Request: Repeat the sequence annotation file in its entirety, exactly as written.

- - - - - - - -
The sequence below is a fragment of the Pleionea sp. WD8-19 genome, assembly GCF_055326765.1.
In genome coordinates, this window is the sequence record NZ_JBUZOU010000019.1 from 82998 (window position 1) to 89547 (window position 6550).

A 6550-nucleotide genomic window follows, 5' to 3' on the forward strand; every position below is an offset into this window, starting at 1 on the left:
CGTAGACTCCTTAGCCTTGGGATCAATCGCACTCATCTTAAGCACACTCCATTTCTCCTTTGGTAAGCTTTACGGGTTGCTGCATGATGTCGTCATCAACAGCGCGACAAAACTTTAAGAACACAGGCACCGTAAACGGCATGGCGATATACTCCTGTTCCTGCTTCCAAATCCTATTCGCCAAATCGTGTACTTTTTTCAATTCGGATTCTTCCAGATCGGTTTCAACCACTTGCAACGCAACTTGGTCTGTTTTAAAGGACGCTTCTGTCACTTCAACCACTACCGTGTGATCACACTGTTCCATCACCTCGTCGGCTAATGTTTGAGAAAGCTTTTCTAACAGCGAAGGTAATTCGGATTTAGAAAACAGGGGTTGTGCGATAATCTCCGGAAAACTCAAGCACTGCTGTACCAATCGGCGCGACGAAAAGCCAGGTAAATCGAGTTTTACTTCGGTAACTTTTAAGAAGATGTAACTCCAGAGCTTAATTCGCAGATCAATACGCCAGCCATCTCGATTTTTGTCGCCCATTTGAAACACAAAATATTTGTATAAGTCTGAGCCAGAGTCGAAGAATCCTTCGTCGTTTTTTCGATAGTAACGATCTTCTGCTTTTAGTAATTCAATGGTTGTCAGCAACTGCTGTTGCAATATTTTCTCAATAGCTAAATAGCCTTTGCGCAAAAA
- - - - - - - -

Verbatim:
The sequence below is a fragment of the Pleionea sp. WD8-19 genome, assembly GCF_055326765.1.
In genome coordinates, this window is the sequence record NZ_JBUZOU010000019.1 from 82998 (window position 1) to 89547 (window position 6550).

A 6550-nucleotide genomic window follows, 5' to 3' on the forward strand; every position below is an offset into this window, starting at 1 on the left:
CGTAGACTCCTTAGCCTTGGGATCAATCGCACTCATCTTAAGCACACTCCATTTCTCCTTTGGTAAGCTTTACGGGTTGCTGCATGATGTCGTCATCAACAGCGCGACAAAACTTTAAGAACACAGGCACCGTAAACGGCATGGCGATATACTCCTGTTCCTGCTTCCAAATCCTATTCGCCAAATCGTGTACTTTTTTCAATTCGGATTCTTCCAGATCGGTTTCAACCACTTGCAACGCAACTTGGTCTGTTTTAAAGGACGCTTCTGTCACTTCAACCACTACCGTGTGATCACACTGTTCCATCACCTCGTCGGCTAATGTTTGAGAAAGCTTTTCTAACAGCGAAGGTAATTCGGATTTAGAAAACAGGGGTTGTGCGATAATCTCCGGAAAACTCAAGCACTGCTGTACCAATCGGCGCGACGAAAAGCCAGGTAAATCGAGTTTTACTTCGGTAACTTTTAAGAAGATGTAACTCCAGAGCTTAATTCGCAGATCAATACGCCAGCCATCTCGATTTTTGTCGCCCATTTGAAACACAAAATATTTGTATAAGTCTGAGCCAGAGTCGAAGAATCCTTCGTCGTTTTTTCGATAGTAACGATCTTCTGCTTTTAGTAATTCAATGGTTGTCAGCAACTGCTGTTGCAATATTTTCTCAATAGCTAAATAGCCTTTGCGCAAAAA